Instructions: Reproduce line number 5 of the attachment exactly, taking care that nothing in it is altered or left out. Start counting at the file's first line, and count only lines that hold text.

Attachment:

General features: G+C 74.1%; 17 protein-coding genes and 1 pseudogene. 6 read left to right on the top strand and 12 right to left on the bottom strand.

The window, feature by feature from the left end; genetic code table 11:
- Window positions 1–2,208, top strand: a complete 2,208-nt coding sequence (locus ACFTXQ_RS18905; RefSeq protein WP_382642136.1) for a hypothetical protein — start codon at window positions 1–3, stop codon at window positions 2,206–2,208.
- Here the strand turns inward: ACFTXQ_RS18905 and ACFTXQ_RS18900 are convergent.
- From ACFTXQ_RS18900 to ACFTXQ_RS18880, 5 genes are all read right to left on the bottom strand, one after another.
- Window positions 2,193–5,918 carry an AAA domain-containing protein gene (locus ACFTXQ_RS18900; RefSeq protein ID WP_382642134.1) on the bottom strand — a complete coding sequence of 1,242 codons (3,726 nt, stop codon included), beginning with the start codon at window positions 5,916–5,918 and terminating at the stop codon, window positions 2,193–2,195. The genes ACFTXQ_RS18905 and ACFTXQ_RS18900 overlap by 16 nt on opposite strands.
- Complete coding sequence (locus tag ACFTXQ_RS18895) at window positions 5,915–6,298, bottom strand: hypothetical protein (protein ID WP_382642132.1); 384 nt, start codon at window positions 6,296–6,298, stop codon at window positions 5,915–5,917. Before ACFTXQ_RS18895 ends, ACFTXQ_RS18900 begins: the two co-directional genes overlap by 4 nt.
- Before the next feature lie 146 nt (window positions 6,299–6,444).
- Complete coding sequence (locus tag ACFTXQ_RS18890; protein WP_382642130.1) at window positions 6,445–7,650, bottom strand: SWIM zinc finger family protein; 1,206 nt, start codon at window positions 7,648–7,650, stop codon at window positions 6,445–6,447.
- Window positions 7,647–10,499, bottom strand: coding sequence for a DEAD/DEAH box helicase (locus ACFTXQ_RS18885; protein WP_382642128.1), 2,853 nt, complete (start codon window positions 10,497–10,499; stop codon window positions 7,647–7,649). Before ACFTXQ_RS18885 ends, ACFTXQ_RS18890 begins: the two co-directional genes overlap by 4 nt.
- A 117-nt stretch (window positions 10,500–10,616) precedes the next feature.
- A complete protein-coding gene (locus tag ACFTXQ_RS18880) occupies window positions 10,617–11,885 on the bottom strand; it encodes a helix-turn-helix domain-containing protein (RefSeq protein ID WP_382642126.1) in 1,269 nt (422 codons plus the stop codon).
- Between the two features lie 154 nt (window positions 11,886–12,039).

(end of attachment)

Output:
- From ACFTXQ_RS18900 to ACFTXQ_RS18880, 5 genes are all read right to left on the bottom strand, one after another.